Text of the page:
As the title indicates, this paper investigates the pre-Christian origins of a cult that develops and blossoms only during the Christian history of the Eastern Slavs. Relying on its historical parameters, the existing studies of jurodstvo concentrate primarily on its Christian interpretation. This approach fails to explain why “foolishness for Christ’s sake” receives its consistent indoctrination only in the Russian church tradition. Another offshoot of the exclusively Christian reading of the phenomenon has been the unacceptable conflation of this and other types of sainthood found in the Orthodox East (see Kovalevskij 1895; Fedotov 1946; Lixačev and Pančenko 1976; Saward 1980; et al.).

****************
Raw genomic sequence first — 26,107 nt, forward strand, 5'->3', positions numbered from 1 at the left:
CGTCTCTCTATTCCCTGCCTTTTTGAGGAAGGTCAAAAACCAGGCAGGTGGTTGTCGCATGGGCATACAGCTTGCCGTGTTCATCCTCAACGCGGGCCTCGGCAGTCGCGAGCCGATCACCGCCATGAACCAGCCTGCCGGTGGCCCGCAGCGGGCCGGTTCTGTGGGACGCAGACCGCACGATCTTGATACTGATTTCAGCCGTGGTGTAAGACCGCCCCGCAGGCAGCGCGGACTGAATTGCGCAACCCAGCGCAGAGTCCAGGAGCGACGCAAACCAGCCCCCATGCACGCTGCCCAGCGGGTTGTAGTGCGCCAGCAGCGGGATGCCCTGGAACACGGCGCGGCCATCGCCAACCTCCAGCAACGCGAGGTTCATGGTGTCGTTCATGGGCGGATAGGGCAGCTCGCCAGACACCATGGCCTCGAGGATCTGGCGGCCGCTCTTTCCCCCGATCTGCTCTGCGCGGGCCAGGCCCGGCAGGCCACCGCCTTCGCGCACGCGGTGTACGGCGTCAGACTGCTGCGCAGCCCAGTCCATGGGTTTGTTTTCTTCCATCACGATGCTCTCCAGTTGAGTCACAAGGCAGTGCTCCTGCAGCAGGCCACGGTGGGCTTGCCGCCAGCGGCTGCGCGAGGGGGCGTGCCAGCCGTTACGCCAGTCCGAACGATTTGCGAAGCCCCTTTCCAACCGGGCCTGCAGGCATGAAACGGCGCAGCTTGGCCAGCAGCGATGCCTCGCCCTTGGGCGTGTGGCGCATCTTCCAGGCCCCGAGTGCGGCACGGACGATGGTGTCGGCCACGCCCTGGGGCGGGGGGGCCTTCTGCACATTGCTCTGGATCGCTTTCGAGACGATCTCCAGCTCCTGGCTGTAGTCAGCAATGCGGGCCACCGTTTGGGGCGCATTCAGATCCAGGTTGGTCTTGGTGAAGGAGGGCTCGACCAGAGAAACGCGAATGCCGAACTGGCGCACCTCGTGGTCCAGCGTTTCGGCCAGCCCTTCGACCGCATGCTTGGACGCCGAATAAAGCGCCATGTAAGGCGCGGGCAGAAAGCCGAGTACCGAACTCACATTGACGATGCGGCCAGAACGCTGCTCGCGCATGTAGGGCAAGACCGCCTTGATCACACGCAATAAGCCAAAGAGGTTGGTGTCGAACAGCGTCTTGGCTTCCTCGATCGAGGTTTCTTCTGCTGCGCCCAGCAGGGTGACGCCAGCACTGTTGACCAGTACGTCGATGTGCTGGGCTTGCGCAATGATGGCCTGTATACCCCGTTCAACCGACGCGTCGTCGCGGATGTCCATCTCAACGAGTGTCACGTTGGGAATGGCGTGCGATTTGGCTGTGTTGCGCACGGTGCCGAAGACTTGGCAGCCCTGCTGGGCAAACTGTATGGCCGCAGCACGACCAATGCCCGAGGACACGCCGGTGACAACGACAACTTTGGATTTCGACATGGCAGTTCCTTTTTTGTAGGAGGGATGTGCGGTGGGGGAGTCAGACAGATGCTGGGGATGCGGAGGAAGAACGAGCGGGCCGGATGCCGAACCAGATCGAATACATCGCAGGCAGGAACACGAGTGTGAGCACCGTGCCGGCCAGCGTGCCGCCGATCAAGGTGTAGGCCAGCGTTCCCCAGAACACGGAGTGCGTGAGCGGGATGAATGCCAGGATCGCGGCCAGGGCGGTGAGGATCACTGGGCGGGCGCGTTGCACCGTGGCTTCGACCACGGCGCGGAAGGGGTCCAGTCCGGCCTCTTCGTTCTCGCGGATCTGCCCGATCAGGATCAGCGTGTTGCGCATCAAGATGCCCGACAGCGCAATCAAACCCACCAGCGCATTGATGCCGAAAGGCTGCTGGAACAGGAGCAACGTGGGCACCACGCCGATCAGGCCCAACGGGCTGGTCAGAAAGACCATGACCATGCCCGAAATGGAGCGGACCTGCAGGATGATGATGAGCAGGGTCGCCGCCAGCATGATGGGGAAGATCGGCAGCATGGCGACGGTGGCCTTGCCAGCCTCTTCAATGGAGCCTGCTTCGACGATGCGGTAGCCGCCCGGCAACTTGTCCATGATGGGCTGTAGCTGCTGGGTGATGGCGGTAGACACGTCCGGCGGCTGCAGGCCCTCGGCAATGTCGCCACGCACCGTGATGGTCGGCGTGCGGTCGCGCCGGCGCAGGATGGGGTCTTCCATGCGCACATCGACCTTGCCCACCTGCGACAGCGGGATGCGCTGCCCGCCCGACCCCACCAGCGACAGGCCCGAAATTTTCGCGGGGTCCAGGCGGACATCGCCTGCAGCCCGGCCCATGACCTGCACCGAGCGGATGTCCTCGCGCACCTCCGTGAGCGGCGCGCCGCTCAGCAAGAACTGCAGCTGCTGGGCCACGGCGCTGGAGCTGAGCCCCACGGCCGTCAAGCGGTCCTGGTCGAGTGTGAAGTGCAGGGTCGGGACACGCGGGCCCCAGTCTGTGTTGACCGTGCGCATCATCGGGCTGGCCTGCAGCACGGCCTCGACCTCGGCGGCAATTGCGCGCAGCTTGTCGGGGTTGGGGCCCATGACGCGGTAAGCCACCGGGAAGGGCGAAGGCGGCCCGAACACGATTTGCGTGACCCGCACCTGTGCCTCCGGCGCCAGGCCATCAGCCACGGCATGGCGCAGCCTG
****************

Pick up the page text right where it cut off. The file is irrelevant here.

This paper offers a parallel reading of jurodstvo, on one hand, and the traditional model of Christian sainthood, on the other, tracing the two back to two different mechanisms for ascribing religious form to objects and people. The underlying assumption is that these mechanisms predate and necessarily pre-configure the matrix of Christianity in Medieval Rus′. Alongside the “celestially” oriented religious forms, the argument runs, the pagan beliefs of the Eastern Slavs have preserved another treatment of the sacred, which can be symbolically related to the terrestrial sphere. Both the “celestial” and the “terrestrial” are used here to refer not to physical but to semantic areas: they stand for the meanings associated with the respective strata in the mythological concept of space. To the extent to which this concept can be reconstructed from the available mythological and folkloric evidence, the paper argues that the jurodivye functioned as the human targets of a religious form that existed in the collective consciousness of the ethnos before the Christianization of Rus′ and has continued to be active for long afterward. The Orthodox church can only attempt to accommodate this form in accordance with its own doctrines, but cannot obliterate its genetic code.